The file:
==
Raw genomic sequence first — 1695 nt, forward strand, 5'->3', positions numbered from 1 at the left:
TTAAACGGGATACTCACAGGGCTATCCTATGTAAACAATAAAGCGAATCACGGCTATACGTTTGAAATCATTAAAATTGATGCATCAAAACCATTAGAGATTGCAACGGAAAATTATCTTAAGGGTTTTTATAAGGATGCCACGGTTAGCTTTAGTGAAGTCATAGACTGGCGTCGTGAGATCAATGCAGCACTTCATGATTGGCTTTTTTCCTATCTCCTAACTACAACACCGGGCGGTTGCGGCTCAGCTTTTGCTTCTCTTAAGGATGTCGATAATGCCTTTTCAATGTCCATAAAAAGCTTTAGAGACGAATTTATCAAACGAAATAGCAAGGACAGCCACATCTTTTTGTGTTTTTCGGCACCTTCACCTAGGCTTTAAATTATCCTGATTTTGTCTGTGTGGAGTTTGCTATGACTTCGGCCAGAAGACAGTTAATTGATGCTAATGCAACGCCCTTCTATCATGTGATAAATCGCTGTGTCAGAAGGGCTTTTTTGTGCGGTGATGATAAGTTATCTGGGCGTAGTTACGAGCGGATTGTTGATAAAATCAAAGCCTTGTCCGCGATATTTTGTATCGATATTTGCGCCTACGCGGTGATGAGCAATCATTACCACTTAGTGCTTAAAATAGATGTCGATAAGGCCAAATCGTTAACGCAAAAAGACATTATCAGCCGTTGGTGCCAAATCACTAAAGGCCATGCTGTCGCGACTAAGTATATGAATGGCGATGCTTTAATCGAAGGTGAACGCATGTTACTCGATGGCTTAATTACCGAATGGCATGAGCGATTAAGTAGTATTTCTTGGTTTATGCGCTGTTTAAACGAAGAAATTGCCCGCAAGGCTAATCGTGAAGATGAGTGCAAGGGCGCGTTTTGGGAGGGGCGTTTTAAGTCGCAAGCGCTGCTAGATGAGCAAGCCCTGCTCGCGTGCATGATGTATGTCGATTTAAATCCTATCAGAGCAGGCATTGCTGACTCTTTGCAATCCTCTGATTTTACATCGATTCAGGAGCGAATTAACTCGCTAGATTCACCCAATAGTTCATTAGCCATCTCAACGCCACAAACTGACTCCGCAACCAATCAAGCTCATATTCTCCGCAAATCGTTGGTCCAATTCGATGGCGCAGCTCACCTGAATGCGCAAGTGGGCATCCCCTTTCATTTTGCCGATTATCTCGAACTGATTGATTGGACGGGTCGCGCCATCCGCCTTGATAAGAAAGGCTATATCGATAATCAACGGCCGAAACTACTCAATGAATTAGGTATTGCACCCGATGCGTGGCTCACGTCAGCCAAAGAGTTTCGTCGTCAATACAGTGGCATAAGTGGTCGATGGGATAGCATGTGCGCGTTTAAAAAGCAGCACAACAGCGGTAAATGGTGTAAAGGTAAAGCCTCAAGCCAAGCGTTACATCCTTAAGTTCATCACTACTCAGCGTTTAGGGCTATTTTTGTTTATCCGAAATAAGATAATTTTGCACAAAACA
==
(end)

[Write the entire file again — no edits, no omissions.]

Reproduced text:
Raw genomic sequence first — 1695 nt, forward strand, 5'->3', positions numbered from 1 at the left:
TTAAACGGGATACTCACAGGGCTATCCTATGTAAACAATAAAGCGAATCACGGCTATACGTTTGAAATCATTAAAATTGATGCATCAAAACCATTAGAGATTGCAACGGAAAATTATCTTAAGGGTTTTTATAAGGATGCCACGGTTAGCTTTAGTGAAGTCATAGACTGGCGTCGTGAGATCAATGCAGCACTTCATGATTGGCTTTTTTCCTATCTCCTAACTACAACACCGGGCGGTTGCGGCTCAGCTTTTGCTTCTCTTAAGGATGTCGATAATGCCTTTTCAATGTCCATAAAAAGCTTTAGAGACGAATTTATCAAACGAAATAGCAAGGACAGCCACATCTTTTTGTGTTTTTCGGCACCTTCACCTAGGCTTTAAATTATCCTGATTTTGTCTGTGTGGAGTTTGCTATGACTTCGGCCAGAAGACAGTTAATTGATGCTAATGCAACGCCCTTCTATCATGTGATAAATCGCTGTGTCAGAAGGGCTTTTTTGTGCGGTGATGATAAGTTATCTGGGCGTAGTTACGAGCGGATTGTTGATAAAATCAAAGCCTTGTCCGCGATATTTTGTATCGATATTTGCGCCTACGCGGTGATGAGCAATCATTACCACTTAGTGCTTAAAATAGATGTCGATAAGGCCAAATCGTTAACGCAAAAAGACATTATCAGCCGTTGGTGCCAAATCACTAAAGGCCATGCTGTCGCGACTAAGTATATGAATGGCGATGCTTTAATCGAAGGTGAACGCATGTTACTCGATGGCTTAATTACCGAATGGCATGAGCGATTAAGTAGTATTTCTTGGTTTATGCGCTGTTTAAACGAAGAAATTGCCCGCAAGGCTAATCGTGAAGATGAGTGCAAGGGCGCGTTTTGGGAGGGGCGTTTTAAGTCGCAAGCGCTGCTAGATGAGCAAGCCCTGCTCGCGTGCATGATGTATGTCGATTTAAATCCTATCAGAGCAGGCATTGCTGACTCTTTGCAATCCTCTGATTTTACATCGATTCAGGAGCGAATTAACTCGCTAGATTCACCCAATAGTTCATTAGCCATCTCAACGCCACAAACTGACTCCGCAACCAATCAAGCTCATATTCTCCGCAAATCGTTGGTCCAATTCGATGGCGCAGCTCACCTGAATGCGCAAGTGGGCATCCCCTTTCATTTTGCCGATTATCTCGAACTGATTGATTGGACGGGTCGCGCCATCCGCCTTGATAAGAAAGGCTATATCGATAATCAACGGCCGAAACTACTCAATGAATTAGGTATTGCACCCGATGCGTGGCTCACGTCAGCCAAAGAGTTTCGTCGTCAATACAGTGGCATAAGTGGTCGATGGGATAGCATGTGCGCGTTTAAAAAGCAGCACAACAGCGGTAAATGGTGTAAAGGTAAAGCCTCAAGCCAAGCGTTACATCCTTAAGTTCATCACTACTCAGCGTTTAGGGCTATTTTTGTTTATCCGAAATAAGATAATTTTGCACAAAACA